USA v. Jeffrey Mobley


Opinion issued by court as to Appellant Jeffrey Brian Mobley. Decision: Affirmed. Opinion type: Non-Published. Opinion method: Per Curiam. The opinion is also available through the Court's Opinions page at this link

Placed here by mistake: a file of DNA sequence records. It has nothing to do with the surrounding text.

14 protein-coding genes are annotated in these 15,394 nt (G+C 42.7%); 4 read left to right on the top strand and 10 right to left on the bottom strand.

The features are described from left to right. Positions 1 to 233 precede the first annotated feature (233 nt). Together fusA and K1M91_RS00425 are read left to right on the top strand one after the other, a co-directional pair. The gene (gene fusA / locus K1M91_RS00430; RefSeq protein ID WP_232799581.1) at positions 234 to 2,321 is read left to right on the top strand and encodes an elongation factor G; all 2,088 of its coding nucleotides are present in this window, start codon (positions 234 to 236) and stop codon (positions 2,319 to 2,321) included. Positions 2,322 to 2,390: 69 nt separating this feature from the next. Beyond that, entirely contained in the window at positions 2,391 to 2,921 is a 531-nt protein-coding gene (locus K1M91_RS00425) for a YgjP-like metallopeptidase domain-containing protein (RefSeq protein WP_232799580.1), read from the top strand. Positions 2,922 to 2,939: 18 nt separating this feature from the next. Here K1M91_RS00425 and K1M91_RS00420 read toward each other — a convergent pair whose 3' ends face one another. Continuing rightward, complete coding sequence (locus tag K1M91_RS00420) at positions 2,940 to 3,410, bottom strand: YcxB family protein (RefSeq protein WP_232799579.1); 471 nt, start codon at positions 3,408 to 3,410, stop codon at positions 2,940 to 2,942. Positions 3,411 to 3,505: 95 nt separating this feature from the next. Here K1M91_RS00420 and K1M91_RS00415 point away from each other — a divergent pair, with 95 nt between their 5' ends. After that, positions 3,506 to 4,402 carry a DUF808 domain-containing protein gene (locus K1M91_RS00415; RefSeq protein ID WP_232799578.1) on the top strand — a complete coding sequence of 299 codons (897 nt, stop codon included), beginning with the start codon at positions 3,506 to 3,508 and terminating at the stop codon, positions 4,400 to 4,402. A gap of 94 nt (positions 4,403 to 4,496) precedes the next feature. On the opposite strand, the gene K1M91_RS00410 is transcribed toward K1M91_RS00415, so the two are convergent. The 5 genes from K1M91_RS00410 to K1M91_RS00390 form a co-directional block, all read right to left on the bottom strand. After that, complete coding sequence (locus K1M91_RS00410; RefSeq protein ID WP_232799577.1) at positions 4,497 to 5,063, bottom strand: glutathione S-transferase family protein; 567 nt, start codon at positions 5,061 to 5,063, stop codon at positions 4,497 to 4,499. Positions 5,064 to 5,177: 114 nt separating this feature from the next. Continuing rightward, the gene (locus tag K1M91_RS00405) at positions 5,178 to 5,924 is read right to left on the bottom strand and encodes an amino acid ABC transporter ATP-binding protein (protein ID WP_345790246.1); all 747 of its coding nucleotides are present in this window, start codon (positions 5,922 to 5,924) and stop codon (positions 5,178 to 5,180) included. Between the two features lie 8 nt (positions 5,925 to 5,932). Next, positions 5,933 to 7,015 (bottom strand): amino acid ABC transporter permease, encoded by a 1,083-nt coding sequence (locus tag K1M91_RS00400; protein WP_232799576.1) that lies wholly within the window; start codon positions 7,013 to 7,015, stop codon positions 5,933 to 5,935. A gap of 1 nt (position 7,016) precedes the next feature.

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Case: 16-12969 Date Filed: 10/10/2017 Page: 1 of 11 [DO NOT PUBLISH] IN THE UNITED STATES COURT OF APPEALS FOR THE ELEVENTH CIRCUIT ________________________ No. 16-12969 Non-Argument Calendar ________________________ D.C. Docket No. 2:15-cr-14059-JEM-1 UNITED STATES OF AMERICA, Plaintiff-Appellee, versus JEFFREY BRIAN MOBLEY, Defendant - Appellant. ________________________ Appeal from the United States District Court for the Southern District of Florida ________________________ (October 10, 2017) Before ROSENBAUM, JULIE CARNES, and JILL PRYOR, Circuit Judges. PER CURIAM: Case: 16-12969 Date Filed: 10/10/2017 Page: 2 of 11 Jeffrey Brian Mobley appeals his sentence of 45 years (540 months) of imprisonment, imposed after he pled guilty to four counts of producing visual depictions of sexual exploitation of minors, in violation of 18 U.S.C. § 2251(a), (e), and two counts of distributing visual depictions of sexual exploitation of minors, in violation of 18 U.S.C. § 2252(a)(2), (b)(1). Mobley presents three arguments on appeal. First, he contends—for the first time on appeal—that his guilty plea was not knowing and voluntary because the district court failed to inform him of the mandatory minimum sentences for his offenses. Second, he argues that the district court erred by applying an upward adjustment to his offense level, pursuant to U.S.S.G § 2G2.1(b)(5), because, in his view, the minor victim was not in his custody, care, or supervisory control. Finally, Mobley maintains that his sentence is substantively unreasonable. After careful review, we affirm. I. Mobley first contends that the district court plainly erred during his plea colloquy by failing to inform him of the mandatory minimum penalties for his offenses, specifically the fifteen-year mandatory minimum for his § 2251 offenses. We review for plain error when a defendant fails to object to a Rule 11 violation. United States v. DiFalco, 837 F.3d 1207, 1220 (11th Cir. 2016); United States v. Moriarty, 429 F.3d 1012, 1019 (11th Cir. 2005). “We may correct a plain error only when (1) an error has occurred, (2) the error was plain, and (3) the error 2 Case: 16-12969 Date Filed: 10/10/2017 Page: 3 of 11 affected substantial rights.” DiFalco, 837 F.3d at 1220–21. To show an effect on substantial rights based on a Rule 11 violation, the defendant must show “a reasonable probability that he would not have entered the plea but for the error.” Id. at 1224. Under Rule 11, Fed. R. Crim. P., “a judge accepting a guilty plea from a defendant is required to inform the defendant of, and determine that the defendant understands, the rights he is surrendering and the consequences of his plea as well as determining that the plea is voluntary.” Id.; Fed. R. Crim. P. 11(b). That means that the judge, at bottom, must ensure that the defendant understands the three “core concerns” embodied in Rule 11: “that (1) the guilty plea is free from coercion; (2) the defendant understands the nature of the charges; and (3) the defendant understands the consequences of his plea.” DiFalco, 837 F.3d at 1224; United States v. Jones, 143 F.3d 1417, 1418–19 (11th Cir. 1998). To ensure that the defendant understands the consequences of his plea, the judge must tell the defendant of, among other things, the maximum penalty and any mandatory minimum penalty for his offense. Fed. R. Crim. P. 11(b)(1)(H), (I). Initially, we note that Mobley may have waived his challenge to whether his plea was knowing and voluntary by failing to timely object to the magistrate judge’s report recommending that the district court accept his guilty plea. Rule 59 of the Federal Rules of Criminal Procedure provides that the failure to object to a 3 Case: 16-12969 Date Filed: 10/10/2017 Page: 4 of 11 magistrate judge’s finding and recommendations “waives a party’s right to review.” Fed. R. Crim. P. 59(b)(1). Here, after conducting his plea colloquy, the magistrate judge issued a report finding that Mobley had “acknowledged that he understood any possible minimum and maximum penalties which could be imposed in this case.” Mobley did not object to that finding despite being informed of the opportunity to object and the consequences for not objecting. By failing to file any objections, he likely waived his current argument that he did not understand the minimum penalties. See id. Even if the issue is not waived, however, Mobley has not shown that the magistrate judge committed any error in conducting the Rule 11 colloquy. Mobley claims that he did not understand the consequences of his plea because the magistrate judge did not inform him of the fifteen-year mandatory minimum penalty for the § 2251 offenses. But while the magistrate judge did not personally state the mandatory minimums, the government informed Mobley of the mandatory minimums for each of the counts at issue. And the magistrate judge then asked if Mobley understood the possible penalties he was facing “as to each count in the indictment as just stated on the record” by the government. Mobley said that he did. We presume that Mobley’s statements during the plea colloquy were true. See United States v. Medlock, 12 F.3d 185, 187 (11th Cir. 1994) (“There is a strong 4 Case: 16-12969 Date Filed: 10/10/2017 Page: 5 of 11 presumption that the statements made during the colloquy are true.”). And nothing in the record contradicts Mobley’s statement that he understood the possible penalties he was facing, including the mandatory minimums stated by the government. For instance, Mobley did not ask about the possible penalties during the plea colloquy or otherwise show surprise or confusion when the government advised of the mandatory minimums. Because during the plea colloquy Mobley was informed of, and said that he understood, the mandatory minimum penalties for his offenses, the district court did not err in accepting his guilty plea. See DiFalco, 837 F.3d at 1224. II. Mobley next contends that the district court erred in finding that the minor victim was in his custody, care, or supervisory control for purposes of the U.S.S.G. § 2G2.1(b)(5) enhancement. We review the district court’s application of the Sentencing Guidelines de novo and its factual findings for clear error. United States v. Demarest, 570 F.3d 1232, 1239 (11th Cir. 2009). Section 2G2.1(b)(5) provides for a two-level guideline enhancement “[i]f the defendant was a parent, relative, or legal guardian of the minor involved in the offense, or if the minor was otherwise in the custody, care, or supervisory control of the defendant.” U.S.S.G. § 2G2.1(b)(5). According to § 2G2.1’s commentary, this enhancement “is intended to have broad application and includes offenses 5 Case: 16-12969 Date Filed: 10/10/2017 Page: 6 of 11 involving a minor entrusted to the defendant, whether temporarily or permanently,” such as “teachers, day care providers, baby-sitters, or other temporary caretakers.” Id. § 2G2.1 cmt. n.3(A). The commentary further advises that courts should look to the “actual relationship that existed between the defendant and the minor” and not simply its legal status. Id. The relevant facts, as derived from the presentence investigation report (“PSR”) and the guilty-plea factual proffer, show that Mobley met the victim, L.U., in January 2014 at a youth program at which Mobley was a youth pastor. The minor was fourteen years old at the time. At some point thereafter, though the exact timing is unknown, the two entered into a sexual relationship, which included Mobley filming the minor and himself engaging in sexual activities. The indictment charged conduct occurring from February 2015 to September 2015. Mobley ceased being a youth pastor in December 2014. At sentencing, the district court applied § 2G2.1(b)(5) over Mobley’s objection. Mobley had argued that the enhancement did not apply because there was no evidence that any criminal conduct occurred while he was employed as a youth pastor or while he otherwise exercised custody, care, or control over L.U. The district court applied the two-level enhancement because his position as a youth pastor “put him in custodial supervisory position as to the minor child.” 6 Case: 16-12969 Date Filed: 10/10/2017 Page: 7 of 11 On appeal, Mobley maintains that his prior role as the minor’s youth pastor cannot be used to apply the enhancement when there is no evidence that any part of the offense occurred while he was employed as a pastor or in circumstances where he exercised custody or control over the minor. The government, citing the Ninth Circuit’s decision in United States v. Brooks, 610 F.3d 1186, 1200–01 (9th Cir. 2010), responds that the enhancement was appropriate because Mobley exploited a “pre-existing parent-like relationship” with the minor. Ultimately, however, we need not and do not decide whether the district court erred in applying § 2G2.1(b)(5) because any error was harmless. Even assuming that the court erred, the record is clear that Mobley’s total offense level would have remained the same. Mobley’s total adjusted offense level for all six counts, including the two-level custody enhancement, was 49. However, a total offense level of more than 43 is treated as an offense level of 43 pursuant to U.S.S.G. ch. 5, pt. A, cmt. n.2, so the court determined that Mobley’s total offense level was 43. Without the two-level custody enhancement, Mobley’s total adjusted offense level would have been 47, which the district court still would have been obligated to treat as 43. See United States v. Sarras, 575 F.3d 1191, 1220 n.39 (11th Cir. 2009) (holding an error harmless in the same circumstances). Because Mobley’s offense level would have remained the same without the enhancement, if any error occurred, it was harmless. 7 Case: 16-12969 Date Filed: 10/10/2017 Page: 8 of 11 III. Finally, Mobley contends that his total sentence of forty-five years of imprisonment is substantively unreasonable. We review the reasonableness of a sentence under a deferential abuse-of-discretion standard. United States v. Pugh, 515 F.3d 1179, 1191 (11th Cir. 2008). A district court abuses its discretion under this standard only if it “(1) fails to afford consideration to relevant factors that were due significant weight, (2) gives significant weight to an improper or irrelevant factor, or (3) commits a clear error of judgment in considering the proper factors.” United States v. Rosales-Bruno, 789 F.3d 1249, 1256 (11th Cir. 2015) (quotation marks omitted). The party challenging the sentence bears the burden of demonstrating that the sentence “is unreasonable in light of the entire record, the § 3553(a) factors, and the substantial deference afforded sentencing courts.” Id. Given the substantial deference afforded sentencing courts, we cannot say that Mobley’s forty-five-year sentence is substantively unreasonable “under the totality of the circumstances and in light of the 18 U.S.C. § 3553(a) factors.” See United States v. Johnson, 803 F.3d 610, 618 (11th Cir. 2015). At the outset, we note that Mobley’s sentence reflected a downward variance from the life sentence recommended by the Sentencing Guidelines. Mobley was 24 years old at the time of sentencing, and the court made clear that it did not want to impose a life sentence and that it wanted to give Mobley some hope for release in the future. 8 Case: 16-12969 Date Filed: 10/10/2017 Page: 9 of 11 That Mobley was sentenced below the advisory guideline range indicates that the sentence is reasonable. See Sarras, 575 F.3d at 1220 (stating that “we ordinarily expect sentences within the advisory guidelines range to be reasonable”). Moreover, we have recognized that “[c]hild sex crimes are among the most egregious and despicable of societal and criminal offense, and courts have upheld lengthy sentences in these cases as substantively reasonable.” Id. at 1220–21 (collecting cases). Nor can we say that the district court’s choice of sentence was unreasonable based on the facts of this case. The district court has discretion to give greater weight to some § 3553(a) factors over others. See Rosales-Bruno, 789 F.3d at 1254. In doing so, “a court may (and should) consider individualized, particularized, specific facts and not merely the guidelines label that can be put on the facts.” Rosales-Bruno, 789 F.3d at 1260. Here, the court relied on, among other factors, the seriousness of Mobley’s offense and the need to protect the public. See 18 U.S.C. § 3553(a)(2)(A), (C). We may not “reweigh the factors” ourselves. Johnson, 803 F.3d at 620. Describing the crime as “very, very despicable,” the district court was particularly disturbed by Mobley’s exploitation of his position as a youth pastor in a church. Even if Mobley’s conduct did not technically qualify for the custody enhancement under § 2G2.1(b)(5), the court was permitted to consider the fact that 9 Case: 16-12969 Date Filed: 10/10/2017 Page: 10 of 11 Mobley’s sexual relationship with the minor developed out of his pastoral relationship with her. See Rosales-Bruno, 789 F.3d at 1260. And the court reasonably viewed that conduct as an aggravated factor at sentencing. The court also stressed the effect on the minor victim, stating that Mobley’s conduct would “affect her the rest of her life.” Plus, Mobley’s conduct with L.U. was not an isolated incident. Mobley victimized another minor from the church youth group in similar ways as L.U. In both instances, Mobley used his position of trust and authority to befriend the minors and eventually encourage them to engage in sexual activities with him. In light of these facts, the court’s explanation of its sentence, and the lengthy sentences we have upheld in cases involving child sex crimes, we cannot say that the court committed a clear error of judgment in weighing the § 3553(a) factors. Mobley argues that the district court erred by considering improper factors at sentencing. We disagree. Mobley cites the court’s comments about wanting to give him a reason to behave in prison. But, in context, the court’s comments simply reflect its determination that a life sentence, with no realistic possibility of release, was greater than necessary to serve the purposes of sentencing. We see nothing improper in the court’s comments, nor is there any indication that the court’s consideration of his likelihood of behaving in prison resulted in a longer sentence. If anything, it reduced his sentence. Mobley also points to the court’s 10 Case: 16-12969 Date Filed: 10/10/2017 Page: 11 of 11 consideration of a letter he sent to a friend to give to another minor while this case was pending, but the court properly considered the letter as part of Mobley’s history and characteristics. See 18 U.S.C. § 3553(a)(1). Finally, Mobley’s contention that the district court failed to address his arguments for a downward variance is unavailing. The district court need not specifically address every mitigating factor raised by a defendant in order for the sentence to be substantively reasonable. United States v. Snipes, 611 F.3d 855, 873 (11th Cir. 2010). And the record is clear that the court heard and considered Mobley’s arguments in mitigation, including his lack of criminal history and the sexual and physical abuse he suffered as a child, but simply weighed the § 3553(a) factors differently and found that a more severe sentence was appropriate. For the reasons explained above, the district court did not abuse its discretion in doing so. AFFIRMED. 11